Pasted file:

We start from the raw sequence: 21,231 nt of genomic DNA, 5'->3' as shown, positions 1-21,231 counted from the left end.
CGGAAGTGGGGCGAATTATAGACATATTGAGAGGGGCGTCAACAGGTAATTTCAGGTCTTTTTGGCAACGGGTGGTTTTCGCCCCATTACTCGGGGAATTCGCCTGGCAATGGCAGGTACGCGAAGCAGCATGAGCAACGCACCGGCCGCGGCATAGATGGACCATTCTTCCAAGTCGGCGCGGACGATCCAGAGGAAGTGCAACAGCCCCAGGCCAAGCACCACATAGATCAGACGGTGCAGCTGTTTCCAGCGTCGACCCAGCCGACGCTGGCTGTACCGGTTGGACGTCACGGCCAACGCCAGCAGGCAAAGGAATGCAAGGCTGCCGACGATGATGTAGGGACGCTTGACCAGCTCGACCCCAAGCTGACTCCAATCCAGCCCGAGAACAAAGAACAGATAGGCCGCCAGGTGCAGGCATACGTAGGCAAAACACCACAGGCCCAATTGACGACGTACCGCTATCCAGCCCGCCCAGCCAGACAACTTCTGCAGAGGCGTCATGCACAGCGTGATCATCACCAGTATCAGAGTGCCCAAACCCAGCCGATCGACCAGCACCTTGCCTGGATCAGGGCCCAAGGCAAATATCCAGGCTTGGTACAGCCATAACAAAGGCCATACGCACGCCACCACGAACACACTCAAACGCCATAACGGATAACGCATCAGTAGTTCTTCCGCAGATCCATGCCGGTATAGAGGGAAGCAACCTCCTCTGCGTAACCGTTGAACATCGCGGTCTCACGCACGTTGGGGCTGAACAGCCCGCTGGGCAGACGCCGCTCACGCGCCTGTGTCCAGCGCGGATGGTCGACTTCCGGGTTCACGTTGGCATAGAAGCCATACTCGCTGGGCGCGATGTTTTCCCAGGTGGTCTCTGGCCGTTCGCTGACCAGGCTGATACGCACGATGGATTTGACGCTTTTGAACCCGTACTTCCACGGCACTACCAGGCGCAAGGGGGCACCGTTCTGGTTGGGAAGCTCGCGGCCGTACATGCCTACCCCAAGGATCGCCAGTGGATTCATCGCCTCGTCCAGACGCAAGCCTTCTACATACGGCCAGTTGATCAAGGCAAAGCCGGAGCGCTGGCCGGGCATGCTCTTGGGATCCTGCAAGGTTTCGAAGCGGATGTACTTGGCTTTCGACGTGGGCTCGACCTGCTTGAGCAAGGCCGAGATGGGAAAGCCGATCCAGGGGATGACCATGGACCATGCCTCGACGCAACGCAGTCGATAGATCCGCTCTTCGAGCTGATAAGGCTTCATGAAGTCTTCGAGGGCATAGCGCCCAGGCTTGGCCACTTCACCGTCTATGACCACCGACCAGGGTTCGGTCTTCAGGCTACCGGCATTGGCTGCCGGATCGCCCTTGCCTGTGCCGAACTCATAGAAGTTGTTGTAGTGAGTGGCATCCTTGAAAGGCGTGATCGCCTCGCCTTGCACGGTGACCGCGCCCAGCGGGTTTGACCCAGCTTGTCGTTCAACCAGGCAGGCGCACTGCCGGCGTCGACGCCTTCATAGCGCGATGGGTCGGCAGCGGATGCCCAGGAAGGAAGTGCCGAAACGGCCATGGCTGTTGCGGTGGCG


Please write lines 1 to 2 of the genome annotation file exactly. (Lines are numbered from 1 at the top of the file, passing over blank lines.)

We start from the raw sequence: 21,231 nt of genomic DNA, 5'->3' as shown, positions 1-21,231 counted from the left end.
CGGAAGTGGGGCGAATTATAGACATATTGAGAGGGGCGTCAACAGGTAATTTCAGGTCTTTTTGGCAACGGGTGGTTTTCGCCCCATTACTCGGGGAATTCGCCTGGCAATGGCAGGTACGCGAAGCAGCATGAGCAACGCACCGGCCGCGGCATAGATGGACCATTCTTCCAAGTCGGCGCGGACGATCCAGAGGAAGTGCAACAGCCCCAGGCCAAGCACCACATAGATCAGACGGTGCAGCTGTTTCCAGCGTCGACCCAGCCGACGCTGGCTGTACCGGTTGGACGTCACGGCCAACGCCAGCAGGCAAAGGAATGCAAGGCTGCCGACGATGATGTAGGGACGCTTGACCAGCTCGACCCCAAGCTGACTCCAATCCAGCCCGAGAACAAAGAACAGATAGGCCGCCAGGTGCAGGCATACGTAGGCAAAACACCACAGGCCCAATTGACGACGTACCGCTATCCAGCCCGCCCAGCCAGACAACTTCTGCAGAGGCGTCATGCACAGCGTGATCATCACCAGTATCAGAGTGCCCAAACCCAGCCGATCGACCAGCACCTTGCCTGGATCAGGGCCCAAGGCAAATATCCAGGCTTGGTACAGCCATAACAAAGGCCATACGCACGCCACCACGAACACACTCAAACGCCATAACGGATAACGCATCAGTAGTTCTTCCGCAGATCCATGCCGGTATAGAGGGAAGCAACCTCCTCTGCGTAACCGTTGAACATCGCGGTCTCACGCACGTTGGGGCTGAACAGCCCGCTGGGCAGACGCCGCTCACGCGCCTGTGTCCAGCGCGGATGGTCGACTTCCGGGTTCACGTTGGCATAGAAGCCATACTCGCTGGGCGCGATGTTTTCCCAGGTGGTCTCTGGCCGTTCGCTGACCAGGCTGATACGCACGATGGATTTGACGCTTTTGAACCCGTACTTCCACGGCACTACCAGGCGCAAGGGGGCACCGTTCTGGTTGGGAAGCTCGCGGCCGTACATGCCTACCCCAAGGATCGCCAGTGGATTCATCGCCTCGTCCAGACGCAAGCCTTCTACATACGGCCAGTTGATCAAGGCAAAGCCGGAGCGCTGGCCGGGCATGCTCTTGGGATCCTGCAAGGTTTCGAAGCGGATGTACTTGGCTTTCGACGTGGGCTCGACCTGCTTGAGCAAGGCCGAGATGGGAAAGCCGATCCAGGGGATGACCATGGACCATGCCTCGACGCAACGCAGTCGATAGATCCGCTCTTCGAGCTGATAAGGCTTCATGAAGTCTTCGAGGGCATAGCGCCCAGGCTTGGCCACTTCACCGTCTATGACCACCGACCAGGGTTCGGTCTTCAGGCTACCGGCATTGGCTGCCGGATCGCCCTTGCCTGTGCCGAACTCATAGAAGTTGTTGTAGTGAGTGGCATCCTTGAAAGGCGTGATCGCCTCGCCTTGCACGGTGACCGCGCCCAGCGGGTTTGACCCAGCTTGTCGTTCAACCAGGCAGGCGCACTGCCGGCGTCGACGCCTTCATAGCGCGATGGGTCGGCAGCGGATGCCCAGGAAGGAAGTGCCGAAACGGCCATGGCTGTTGCGGTGGCG